MBA Oath

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MBA Oath is a voluntary student-led pledge that asks graduating MBAs to commit towards the creation of value "responsibly and ethically". As of January 2010, the initiative is driven by a coalition of MBA students, graduates and advisors, including nearly 2,000 student and alumni signers from over 500 MBA programs around the world.[1] By formalizing a written oath and creating forums for individuals to personally commit to an ethical standard, the initiative hopes to accomplish three goals:

  1. to make a difference in the lives of the individual students who take the oath,
  2. to challenge other classmates to work towards a higher professional standard, whether they sign the oath or not, and
  3. to create a public conversation in the press about professionalizing and improving management.[2]

MBA Oath (short version)[edit]

As a manager, my purpose is to serve the greater good by bringing people and resources together to create value that no single individual can create alone. Therefore, I will seek a course that enhances the value my enterprise can create for society over the long term. I recognize my decisions can have far-reaching consequences that affect the well-being of individuals inside and outside my enterprise, today and in the future. As I reconcile the interests of different constituencies, I will face choices that are not easy for me and others.

Therefore, I promise:

  • I will act with utmost integrity and pursue my work in an ethical manner.
  • I will safeguard the interests of my shareholders, co-workers, customers and the society in which we operate.
  • I will manage my enterprise in good faith, guarding against decisions and behavior that advance my own narrow ambitions but harm the enterprise and the societies it serves.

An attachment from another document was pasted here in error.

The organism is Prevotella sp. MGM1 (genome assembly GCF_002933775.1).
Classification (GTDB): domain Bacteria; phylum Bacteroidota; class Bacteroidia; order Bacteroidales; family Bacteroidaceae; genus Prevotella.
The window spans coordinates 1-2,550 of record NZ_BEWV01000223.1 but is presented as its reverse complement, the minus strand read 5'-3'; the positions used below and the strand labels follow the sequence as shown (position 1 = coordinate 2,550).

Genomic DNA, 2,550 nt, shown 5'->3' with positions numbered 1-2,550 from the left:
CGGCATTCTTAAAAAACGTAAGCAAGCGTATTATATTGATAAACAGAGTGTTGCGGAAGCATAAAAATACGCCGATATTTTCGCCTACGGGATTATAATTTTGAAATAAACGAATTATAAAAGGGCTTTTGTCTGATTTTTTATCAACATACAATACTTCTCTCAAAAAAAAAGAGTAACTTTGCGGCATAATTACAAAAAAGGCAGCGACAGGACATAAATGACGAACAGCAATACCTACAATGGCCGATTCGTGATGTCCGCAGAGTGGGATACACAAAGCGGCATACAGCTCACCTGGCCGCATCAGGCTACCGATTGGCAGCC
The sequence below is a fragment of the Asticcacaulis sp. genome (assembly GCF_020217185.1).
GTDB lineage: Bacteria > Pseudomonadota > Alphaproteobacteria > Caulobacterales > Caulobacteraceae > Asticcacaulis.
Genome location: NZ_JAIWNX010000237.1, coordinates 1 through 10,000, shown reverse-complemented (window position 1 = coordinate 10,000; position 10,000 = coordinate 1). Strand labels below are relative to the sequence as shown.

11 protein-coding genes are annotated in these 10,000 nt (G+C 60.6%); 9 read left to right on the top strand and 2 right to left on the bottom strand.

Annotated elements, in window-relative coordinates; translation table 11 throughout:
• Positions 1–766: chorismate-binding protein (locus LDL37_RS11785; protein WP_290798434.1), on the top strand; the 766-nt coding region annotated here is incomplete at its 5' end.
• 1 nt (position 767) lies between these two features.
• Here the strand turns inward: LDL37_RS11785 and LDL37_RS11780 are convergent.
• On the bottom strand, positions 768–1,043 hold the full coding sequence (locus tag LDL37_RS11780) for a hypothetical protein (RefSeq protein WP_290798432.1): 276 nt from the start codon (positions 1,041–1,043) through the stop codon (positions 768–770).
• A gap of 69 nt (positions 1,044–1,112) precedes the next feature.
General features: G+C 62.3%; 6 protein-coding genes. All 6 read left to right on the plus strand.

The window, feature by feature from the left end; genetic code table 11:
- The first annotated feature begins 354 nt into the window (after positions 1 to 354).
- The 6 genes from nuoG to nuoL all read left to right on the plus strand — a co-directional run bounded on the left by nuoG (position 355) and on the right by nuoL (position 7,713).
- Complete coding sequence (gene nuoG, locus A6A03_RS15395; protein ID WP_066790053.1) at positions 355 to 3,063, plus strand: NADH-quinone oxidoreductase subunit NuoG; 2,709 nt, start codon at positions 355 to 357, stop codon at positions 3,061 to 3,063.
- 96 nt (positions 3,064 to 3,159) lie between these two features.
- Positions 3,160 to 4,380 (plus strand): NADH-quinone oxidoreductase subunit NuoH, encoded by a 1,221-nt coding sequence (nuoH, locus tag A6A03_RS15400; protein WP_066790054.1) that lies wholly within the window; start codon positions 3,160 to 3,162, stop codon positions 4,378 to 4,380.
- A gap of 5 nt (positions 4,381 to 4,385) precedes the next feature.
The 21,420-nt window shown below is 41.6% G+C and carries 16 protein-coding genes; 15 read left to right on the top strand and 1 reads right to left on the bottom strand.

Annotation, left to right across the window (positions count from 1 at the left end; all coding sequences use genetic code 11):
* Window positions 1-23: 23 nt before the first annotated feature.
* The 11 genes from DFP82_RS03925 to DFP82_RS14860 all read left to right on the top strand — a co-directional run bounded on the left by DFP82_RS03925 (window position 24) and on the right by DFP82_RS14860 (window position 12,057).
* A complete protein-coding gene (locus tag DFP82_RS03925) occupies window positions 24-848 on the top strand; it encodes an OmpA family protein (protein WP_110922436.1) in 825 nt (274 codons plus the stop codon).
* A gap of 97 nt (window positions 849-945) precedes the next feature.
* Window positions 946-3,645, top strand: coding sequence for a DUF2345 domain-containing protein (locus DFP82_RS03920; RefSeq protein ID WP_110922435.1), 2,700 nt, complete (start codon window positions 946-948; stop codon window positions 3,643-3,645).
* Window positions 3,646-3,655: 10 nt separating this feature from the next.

• I will understand and uphold, both in letter and in spirit, the laws and contracts governing my own conduct and that of my enterprise.
  • I will take responsibility for my actions, and I will represent the performance and risks of my enterprise accurately and honestly.
  • I will develop both myself and other managers under my supervision so that the profession continues to grow and contribute to the well-being of society.
  • I will strive to create sustainable economic, social, and environmental prosperity worldwide.
  • I will be accountable to my peers and they will be accountable to me for living by this oath.

This oath I make freely, and upon my honor.

History[edit]

Although the MBA Oath has formalized a written version of an ethical code of conduct for managers, the concept behind ethics in business can be traced back to the initial formation of management education in the early 20th century. Rakesh Khurana, a professor at Harvard Business School, traces the evolution of the management degree in his book From Higher Aims to Hired Hands: The Social Transformation of American Business Schools and the Unfulfilled Promise of Management as a Profession (Princeton University Press, 2007). According to Khurana, the original intent of instituting a management degree was to educate a managerial class that would run America’s corporations in a way that would serve the broader interests of society rather than the narrowly defined interests of capital or labor.[3]

Despite the fact that initial business schools were established with an eye towards serving the public good, Khurana notes that business schools have strayed away from their initial intent. As Khurana stated in a December 2007 interview, “The university-based business school of today is a troubled institution, one that has become unmoored from its original purpose and whose contemporary state is in many ways antithetical to the goals of professional education itself.”[4]

Impetus[edit]

The impetus for the MBA Oath arose following two separate events. First, Harvard Business School’s Centennial celebrations on April 8, 2008, which marked the 100th anniversary of its founding as the world’s first two-year masters program in management education in 1908. As a part of the Centennial celebration, HBS faculty led students in case discussions regarding the “future of the MBA.” During these sessions, HBS students reflected on the first 100 years of management education and how it might change in the coming 100 years.[5]